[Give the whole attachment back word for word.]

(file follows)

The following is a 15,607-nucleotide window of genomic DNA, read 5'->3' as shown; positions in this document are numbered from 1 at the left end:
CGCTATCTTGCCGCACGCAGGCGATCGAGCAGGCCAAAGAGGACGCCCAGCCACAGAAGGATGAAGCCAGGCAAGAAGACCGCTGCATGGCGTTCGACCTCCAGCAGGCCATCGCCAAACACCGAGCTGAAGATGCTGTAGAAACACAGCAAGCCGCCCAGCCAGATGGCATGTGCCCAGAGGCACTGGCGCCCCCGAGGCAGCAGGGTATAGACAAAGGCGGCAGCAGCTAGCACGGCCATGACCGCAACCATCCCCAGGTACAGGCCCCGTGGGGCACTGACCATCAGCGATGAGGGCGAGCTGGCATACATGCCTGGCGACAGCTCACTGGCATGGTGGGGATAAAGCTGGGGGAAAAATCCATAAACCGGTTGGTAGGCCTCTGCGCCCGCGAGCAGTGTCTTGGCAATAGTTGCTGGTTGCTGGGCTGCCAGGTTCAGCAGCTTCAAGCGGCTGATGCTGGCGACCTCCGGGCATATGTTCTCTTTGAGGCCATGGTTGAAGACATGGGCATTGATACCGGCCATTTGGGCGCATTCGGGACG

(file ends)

The following is a 15,607-nucleotide window of genomic DNA, read 5'->3' as shown; positions in this document are numbered from 1 at the left end:
CGCTATCTTGCCGCACGCAGGCGATCGAGCAGGCCAAAGAGGACGCCCAGCCACAGAAGGATGAAGCCAGGCAAGAAGACCGCTGCATGGCGTTCGACCTCCAGCAGGCCATCGCCAAACACCGAGCTGAAGATGCTGTAGAAACACAGCAAGCCGCCCAGCCAGATGGCATGTGCCCAGAGGCACTGGCGCCCCCGAGGCAGCAGGGTATAGACAAAGGCGGCAGCAGCTAGCACGGCCATGACCGCAACCATCCCCAGGTACAGGCCCCGTGGGGCACTGACCATCAGCGATGAGGGCGAGCTGGCATACATGCCTGGCGACAGCTCACTGGCATGGTGGGGATAAAGCTGGGGGAAAAATCCATAAACCGGTTGGTAGGCCTCTGCGCCCGCGAGCAGTGTCTTGGCAATAGTTGCTGGTTGCTGGGCTGCCAGGTTCAGCAGCTTCAAGCGGCTGATGCTGGCGACCTCCGGGCATATGTTCTCTTTGAGGCCATGGTTGAAGACATGGGCATTGATACCGGCCATTTGGGCGCATTCGGGACG